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Personality Disorders


Personality Disorders are long-term patterns of emotions, thoughts, and behaviors that are dysfunctional and difficult to change. Disorders in this category start in early adolescence and do not change much over time without significant effort and treatment.


What are Personality Disorders?

A personality is a set of tendencies and behaviors that distinguish each of us as individuals. They are products of our genetics, role models, and environment. Personality Disorders are often difficult to distinguish from other mental disorders because they share similar traits, but a few aspects are unique to them.

Personality Disorders negatively affect peoples’ abilities to function in a wide range of personal, social, and work areas. They are rigidly consistent throughout different situations in peoples’ lives despite the problems that they cause. These disorders affect people’s emotional patterns and how they react to those of others. These people understand themselves and others in fundamentally unusual ways compared to most people, and, as a result, they have trouble maintaining healthy relationships.

Personality Disorders fall into three groups or “clusters” based on general tendencies. Cluster A includes Paranoid Personality Disorder, Schizoid Personality Disorder, and Schizotypal Personality Disorder. These people keep to themselves, have trouble relating to others, and are viewed by others as odd or peculiar.

The Cluster B disorders are Antisocial Personality Disorder, Borderline Personality Disorder, Histrionic Personality Disorder, and Narcissistic Personality Disorder. People with these disorders are emotionally unstable and self-focused, yet they struggle to empathize with others.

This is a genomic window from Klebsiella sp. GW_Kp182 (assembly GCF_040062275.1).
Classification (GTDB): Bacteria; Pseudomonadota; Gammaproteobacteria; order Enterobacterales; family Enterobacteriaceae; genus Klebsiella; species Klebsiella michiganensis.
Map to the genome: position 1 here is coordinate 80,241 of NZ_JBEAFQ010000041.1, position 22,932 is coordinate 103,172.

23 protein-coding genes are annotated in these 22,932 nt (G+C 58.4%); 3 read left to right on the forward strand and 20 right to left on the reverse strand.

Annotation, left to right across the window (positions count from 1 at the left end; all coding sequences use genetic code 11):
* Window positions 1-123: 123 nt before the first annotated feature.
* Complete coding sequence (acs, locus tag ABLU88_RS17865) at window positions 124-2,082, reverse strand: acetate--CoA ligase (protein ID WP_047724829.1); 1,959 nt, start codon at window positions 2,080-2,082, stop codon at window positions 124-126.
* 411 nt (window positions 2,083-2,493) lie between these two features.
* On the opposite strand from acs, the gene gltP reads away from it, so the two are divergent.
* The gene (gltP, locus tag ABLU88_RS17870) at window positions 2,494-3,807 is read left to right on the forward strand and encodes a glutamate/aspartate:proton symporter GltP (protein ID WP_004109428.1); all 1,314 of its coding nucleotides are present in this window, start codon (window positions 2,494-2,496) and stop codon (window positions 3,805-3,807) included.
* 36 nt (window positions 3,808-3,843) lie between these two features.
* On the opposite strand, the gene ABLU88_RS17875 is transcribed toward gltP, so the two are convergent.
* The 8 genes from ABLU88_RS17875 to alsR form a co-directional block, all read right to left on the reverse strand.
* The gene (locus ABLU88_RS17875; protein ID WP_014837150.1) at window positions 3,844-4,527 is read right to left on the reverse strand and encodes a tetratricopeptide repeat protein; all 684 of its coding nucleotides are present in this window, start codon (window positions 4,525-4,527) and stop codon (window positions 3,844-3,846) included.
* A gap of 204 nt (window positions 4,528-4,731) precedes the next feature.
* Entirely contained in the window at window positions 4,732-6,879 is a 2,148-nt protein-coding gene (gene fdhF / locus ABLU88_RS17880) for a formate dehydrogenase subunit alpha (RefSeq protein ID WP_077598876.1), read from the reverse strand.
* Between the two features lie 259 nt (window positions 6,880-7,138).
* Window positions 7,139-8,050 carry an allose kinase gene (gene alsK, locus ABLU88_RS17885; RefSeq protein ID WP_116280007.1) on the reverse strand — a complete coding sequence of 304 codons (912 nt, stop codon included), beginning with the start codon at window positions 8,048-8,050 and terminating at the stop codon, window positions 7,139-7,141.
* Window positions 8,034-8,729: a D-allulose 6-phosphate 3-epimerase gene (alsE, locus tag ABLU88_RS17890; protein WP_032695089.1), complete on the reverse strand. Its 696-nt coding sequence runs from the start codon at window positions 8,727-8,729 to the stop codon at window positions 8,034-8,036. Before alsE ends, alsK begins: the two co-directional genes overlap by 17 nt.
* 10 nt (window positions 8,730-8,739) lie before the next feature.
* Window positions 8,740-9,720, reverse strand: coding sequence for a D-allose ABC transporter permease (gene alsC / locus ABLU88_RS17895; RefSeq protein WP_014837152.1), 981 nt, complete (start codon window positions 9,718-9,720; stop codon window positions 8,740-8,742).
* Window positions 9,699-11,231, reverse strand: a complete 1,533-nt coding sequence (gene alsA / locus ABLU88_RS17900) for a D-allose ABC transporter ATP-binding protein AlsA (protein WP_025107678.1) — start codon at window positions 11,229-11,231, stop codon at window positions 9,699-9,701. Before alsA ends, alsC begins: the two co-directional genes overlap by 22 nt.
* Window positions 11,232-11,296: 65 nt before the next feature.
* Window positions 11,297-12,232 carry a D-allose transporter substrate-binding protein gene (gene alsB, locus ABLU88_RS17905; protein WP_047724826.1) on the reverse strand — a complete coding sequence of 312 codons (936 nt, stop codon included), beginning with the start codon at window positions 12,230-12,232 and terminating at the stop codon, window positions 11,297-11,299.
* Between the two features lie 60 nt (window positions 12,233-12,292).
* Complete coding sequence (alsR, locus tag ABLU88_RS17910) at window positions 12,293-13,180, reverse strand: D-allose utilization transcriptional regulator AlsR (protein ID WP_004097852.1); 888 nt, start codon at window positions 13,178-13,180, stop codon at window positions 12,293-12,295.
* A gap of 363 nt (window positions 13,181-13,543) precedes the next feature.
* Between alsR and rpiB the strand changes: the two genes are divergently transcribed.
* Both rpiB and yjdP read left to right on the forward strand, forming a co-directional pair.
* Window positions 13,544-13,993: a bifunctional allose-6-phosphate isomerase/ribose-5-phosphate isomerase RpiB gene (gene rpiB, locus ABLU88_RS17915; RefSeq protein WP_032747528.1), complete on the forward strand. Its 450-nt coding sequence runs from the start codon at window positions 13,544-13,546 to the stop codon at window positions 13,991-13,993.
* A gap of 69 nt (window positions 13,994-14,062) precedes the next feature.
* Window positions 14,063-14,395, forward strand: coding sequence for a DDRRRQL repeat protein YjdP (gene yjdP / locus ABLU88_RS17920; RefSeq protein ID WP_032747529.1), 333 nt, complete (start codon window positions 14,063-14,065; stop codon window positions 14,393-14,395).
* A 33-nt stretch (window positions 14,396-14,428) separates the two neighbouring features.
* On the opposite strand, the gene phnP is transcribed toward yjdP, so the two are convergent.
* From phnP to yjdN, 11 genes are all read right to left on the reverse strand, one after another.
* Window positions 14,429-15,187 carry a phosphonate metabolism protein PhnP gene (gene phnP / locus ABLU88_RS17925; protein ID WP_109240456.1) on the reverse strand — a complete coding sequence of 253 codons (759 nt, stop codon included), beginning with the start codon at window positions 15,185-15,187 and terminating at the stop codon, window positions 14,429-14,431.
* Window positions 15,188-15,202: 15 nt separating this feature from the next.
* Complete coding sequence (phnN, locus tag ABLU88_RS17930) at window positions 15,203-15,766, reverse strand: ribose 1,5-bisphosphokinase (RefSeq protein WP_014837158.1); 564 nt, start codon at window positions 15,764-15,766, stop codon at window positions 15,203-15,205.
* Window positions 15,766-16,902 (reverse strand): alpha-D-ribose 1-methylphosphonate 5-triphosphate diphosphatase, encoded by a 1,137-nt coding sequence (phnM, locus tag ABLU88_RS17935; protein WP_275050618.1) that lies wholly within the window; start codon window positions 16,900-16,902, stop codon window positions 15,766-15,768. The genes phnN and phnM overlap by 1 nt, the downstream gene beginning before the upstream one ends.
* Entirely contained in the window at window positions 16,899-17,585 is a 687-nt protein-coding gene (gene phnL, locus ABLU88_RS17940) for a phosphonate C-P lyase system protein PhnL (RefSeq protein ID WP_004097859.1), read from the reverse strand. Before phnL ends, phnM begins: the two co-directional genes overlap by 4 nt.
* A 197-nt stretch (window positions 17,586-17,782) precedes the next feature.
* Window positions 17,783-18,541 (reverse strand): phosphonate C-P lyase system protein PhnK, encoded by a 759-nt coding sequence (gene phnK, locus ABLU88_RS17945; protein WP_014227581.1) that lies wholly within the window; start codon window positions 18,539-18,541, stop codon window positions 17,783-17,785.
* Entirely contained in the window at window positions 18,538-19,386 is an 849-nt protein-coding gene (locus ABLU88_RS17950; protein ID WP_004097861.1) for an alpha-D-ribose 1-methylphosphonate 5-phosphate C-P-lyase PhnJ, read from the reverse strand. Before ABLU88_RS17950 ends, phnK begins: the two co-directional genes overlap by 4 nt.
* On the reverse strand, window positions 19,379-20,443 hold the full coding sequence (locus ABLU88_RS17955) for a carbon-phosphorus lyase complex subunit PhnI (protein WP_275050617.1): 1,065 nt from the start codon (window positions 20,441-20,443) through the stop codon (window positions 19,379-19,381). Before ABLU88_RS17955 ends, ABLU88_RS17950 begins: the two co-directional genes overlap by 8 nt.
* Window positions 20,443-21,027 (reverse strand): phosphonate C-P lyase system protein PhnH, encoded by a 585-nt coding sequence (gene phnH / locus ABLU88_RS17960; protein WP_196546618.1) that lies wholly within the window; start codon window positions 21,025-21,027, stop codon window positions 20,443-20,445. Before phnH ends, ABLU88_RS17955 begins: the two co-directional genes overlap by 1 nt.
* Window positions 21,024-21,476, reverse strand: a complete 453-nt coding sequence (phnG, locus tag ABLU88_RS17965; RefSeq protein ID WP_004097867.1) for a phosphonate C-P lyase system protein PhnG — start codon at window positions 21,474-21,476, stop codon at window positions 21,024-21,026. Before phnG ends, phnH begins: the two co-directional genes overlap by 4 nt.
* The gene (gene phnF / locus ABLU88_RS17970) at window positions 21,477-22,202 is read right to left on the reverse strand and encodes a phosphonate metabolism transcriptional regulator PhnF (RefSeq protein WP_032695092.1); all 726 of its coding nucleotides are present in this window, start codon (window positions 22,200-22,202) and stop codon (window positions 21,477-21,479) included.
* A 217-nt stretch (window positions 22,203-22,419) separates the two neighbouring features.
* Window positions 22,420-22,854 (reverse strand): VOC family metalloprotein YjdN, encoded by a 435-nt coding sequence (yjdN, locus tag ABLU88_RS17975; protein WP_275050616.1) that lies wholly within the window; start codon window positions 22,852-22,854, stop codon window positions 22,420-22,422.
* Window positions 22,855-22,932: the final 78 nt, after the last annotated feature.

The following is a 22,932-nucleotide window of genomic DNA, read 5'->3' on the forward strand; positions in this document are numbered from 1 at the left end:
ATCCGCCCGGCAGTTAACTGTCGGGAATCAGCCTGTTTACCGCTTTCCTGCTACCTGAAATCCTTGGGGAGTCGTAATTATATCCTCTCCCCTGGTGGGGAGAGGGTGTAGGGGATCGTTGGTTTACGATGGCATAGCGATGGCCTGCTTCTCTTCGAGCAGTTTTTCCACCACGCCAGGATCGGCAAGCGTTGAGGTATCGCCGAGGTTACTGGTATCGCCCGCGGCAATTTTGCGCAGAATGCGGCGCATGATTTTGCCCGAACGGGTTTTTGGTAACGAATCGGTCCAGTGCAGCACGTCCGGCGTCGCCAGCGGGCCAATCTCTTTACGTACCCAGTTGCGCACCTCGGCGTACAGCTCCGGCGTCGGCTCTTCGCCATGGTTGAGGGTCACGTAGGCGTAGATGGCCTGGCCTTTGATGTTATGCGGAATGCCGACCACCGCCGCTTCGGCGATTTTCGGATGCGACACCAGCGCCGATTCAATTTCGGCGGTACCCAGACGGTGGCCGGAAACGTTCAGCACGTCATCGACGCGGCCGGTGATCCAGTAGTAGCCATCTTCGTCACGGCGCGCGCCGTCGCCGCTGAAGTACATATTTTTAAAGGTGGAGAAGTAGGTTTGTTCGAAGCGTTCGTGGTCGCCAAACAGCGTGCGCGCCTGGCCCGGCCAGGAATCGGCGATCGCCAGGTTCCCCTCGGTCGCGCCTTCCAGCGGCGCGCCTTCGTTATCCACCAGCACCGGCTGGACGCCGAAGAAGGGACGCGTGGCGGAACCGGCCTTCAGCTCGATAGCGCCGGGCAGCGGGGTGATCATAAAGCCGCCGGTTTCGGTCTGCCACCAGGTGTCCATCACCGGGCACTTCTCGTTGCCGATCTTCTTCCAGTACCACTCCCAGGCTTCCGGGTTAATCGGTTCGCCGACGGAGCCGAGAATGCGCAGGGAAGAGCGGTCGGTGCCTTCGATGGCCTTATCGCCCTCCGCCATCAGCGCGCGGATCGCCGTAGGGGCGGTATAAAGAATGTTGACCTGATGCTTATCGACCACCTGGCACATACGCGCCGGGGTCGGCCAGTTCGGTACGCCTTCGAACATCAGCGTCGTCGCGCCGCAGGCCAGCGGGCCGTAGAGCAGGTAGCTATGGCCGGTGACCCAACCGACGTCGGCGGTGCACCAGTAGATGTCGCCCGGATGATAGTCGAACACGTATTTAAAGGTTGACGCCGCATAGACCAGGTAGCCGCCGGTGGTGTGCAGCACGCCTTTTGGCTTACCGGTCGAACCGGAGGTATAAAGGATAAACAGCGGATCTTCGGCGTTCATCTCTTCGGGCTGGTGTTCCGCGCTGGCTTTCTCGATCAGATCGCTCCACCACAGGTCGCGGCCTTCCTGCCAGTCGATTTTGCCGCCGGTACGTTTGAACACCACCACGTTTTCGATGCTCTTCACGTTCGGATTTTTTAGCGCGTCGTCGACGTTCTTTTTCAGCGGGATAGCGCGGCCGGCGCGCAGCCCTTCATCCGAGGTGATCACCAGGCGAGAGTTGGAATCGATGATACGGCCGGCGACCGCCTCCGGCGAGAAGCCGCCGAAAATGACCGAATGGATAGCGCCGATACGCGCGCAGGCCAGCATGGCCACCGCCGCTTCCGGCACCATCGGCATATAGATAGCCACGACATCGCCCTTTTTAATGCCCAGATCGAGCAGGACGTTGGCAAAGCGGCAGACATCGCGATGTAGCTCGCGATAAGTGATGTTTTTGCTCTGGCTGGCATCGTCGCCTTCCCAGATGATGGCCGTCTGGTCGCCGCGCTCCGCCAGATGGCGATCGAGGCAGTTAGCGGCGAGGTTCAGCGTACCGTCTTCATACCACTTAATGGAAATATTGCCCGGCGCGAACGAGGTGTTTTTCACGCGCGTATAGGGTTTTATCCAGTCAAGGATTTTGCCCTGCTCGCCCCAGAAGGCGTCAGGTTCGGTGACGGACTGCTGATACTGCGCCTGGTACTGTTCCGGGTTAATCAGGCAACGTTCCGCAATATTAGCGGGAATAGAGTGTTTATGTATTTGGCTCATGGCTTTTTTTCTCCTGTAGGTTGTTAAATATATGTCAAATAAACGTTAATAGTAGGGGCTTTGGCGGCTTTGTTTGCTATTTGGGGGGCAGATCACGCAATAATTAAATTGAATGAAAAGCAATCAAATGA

Avoidant Personality Disorder, Dependent Personality Disorder, and Obsessive-Compulsive Personality Disorder make up the last group, Cluster C. These people tend to be generally anxious, nervous about potential rejection, and seeking emotional security and reassurance.

Who gets Personality Disorders?


While there are no genes that specifically cause any of the personality disorders, personality traits like aggression, anxiety, and emotional instability all have a genetic basis. These tendencies are key aspects of personality disorders.

Trauma and abuse

Abuse in childhood is closely tied with many personality disorders. This includes not only physical and sexual abuse but also verbal abuse as well. All of these create situations where children are suffering but lack a caretaker who can empathize with them and help them process their pain. Having at least one close relationship with an emotionally available adult can be a saving grace for many children in these situations and can decrease the risk of developing a personality disorder.

Extremes of a spectrum

One of the main ways to understand personality is as a collection of five different ranges of traits. These five spectrums are openness to experience (curiosity vs. caution), conscientiousness (disciplined vs. impulsive), extraversion vs. introversion, agreeableness (sympathetic vs. emotionally detached), and neuroticism (self-conscious vs. confident). Personality disorders exist for the people who sit at the extreme ends of these spectrums, where the traits are so powerful that they cause problems in peoples’ lives.

Types of Personality Disorders

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